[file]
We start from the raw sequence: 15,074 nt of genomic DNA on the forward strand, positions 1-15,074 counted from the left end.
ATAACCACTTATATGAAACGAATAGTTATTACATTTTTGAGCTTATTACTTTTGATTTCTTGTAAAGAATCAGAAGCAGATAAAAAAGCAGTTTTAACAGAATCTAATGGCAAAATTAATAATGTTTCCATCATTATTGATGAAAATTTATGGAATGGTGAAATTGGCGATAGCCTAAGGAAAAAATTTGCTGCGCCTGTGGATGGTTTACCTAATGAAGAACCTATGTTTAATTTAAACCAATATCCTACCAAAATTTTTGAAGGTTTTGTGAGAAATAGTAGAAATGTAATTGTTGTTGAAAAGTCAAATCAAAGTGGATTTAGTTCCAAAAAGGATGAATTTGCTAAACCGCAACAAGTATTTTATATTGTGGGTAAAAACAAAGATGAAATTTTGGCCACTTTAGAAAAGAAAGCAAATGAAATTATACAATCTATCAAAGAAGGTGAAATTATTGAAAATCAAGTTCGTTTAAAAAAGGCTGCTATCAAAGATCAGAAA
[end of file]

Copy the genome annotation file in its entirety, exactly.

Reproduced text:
We start from the raw sequence: 15,074 nt of genomic DNA on the forward strand, positions 1-15,074 counted from the left end.
ATAACCACTTATATGAAACGAATAGTTATTACATTTTTGAGCTTATTACTTTTGATTTCTTGTAAAGAATCAGAAGCAGATAAAAAAGCAGTTTTAACAGAATCTAATGGCAAAATTAATAATGTTTCCATCATTATTGATGAAAATTTATGGAATGGTGAAATTGGCGATAGCCTAAGGAAAAAATTTGCTGCGCCTGTGGATGGTTTACCTAATGAAGAACCTATGTTTAATTTAAACCAATATCCTACCAAAATTTTTGAAGGTTTTGTGAGAAATAGTAGAAATGTAATTGTTGTTGAAAAGTCAAATCAAAGTGGATTTAGTTCCAAAAAGGATGAATTTGCTAAACCGCAACAAGTATTTTATATTGTGGGTAAAAACAAAGATGAAATTTTGGCCACTTTAGAAAAGAAAGCAAATGAAATTATACAATCTATCAAAGAAGGTGAAATTATTGAAAATCAAGTTCGTTTAAAAAAGGCTGCTATCAAAGATCAGAAA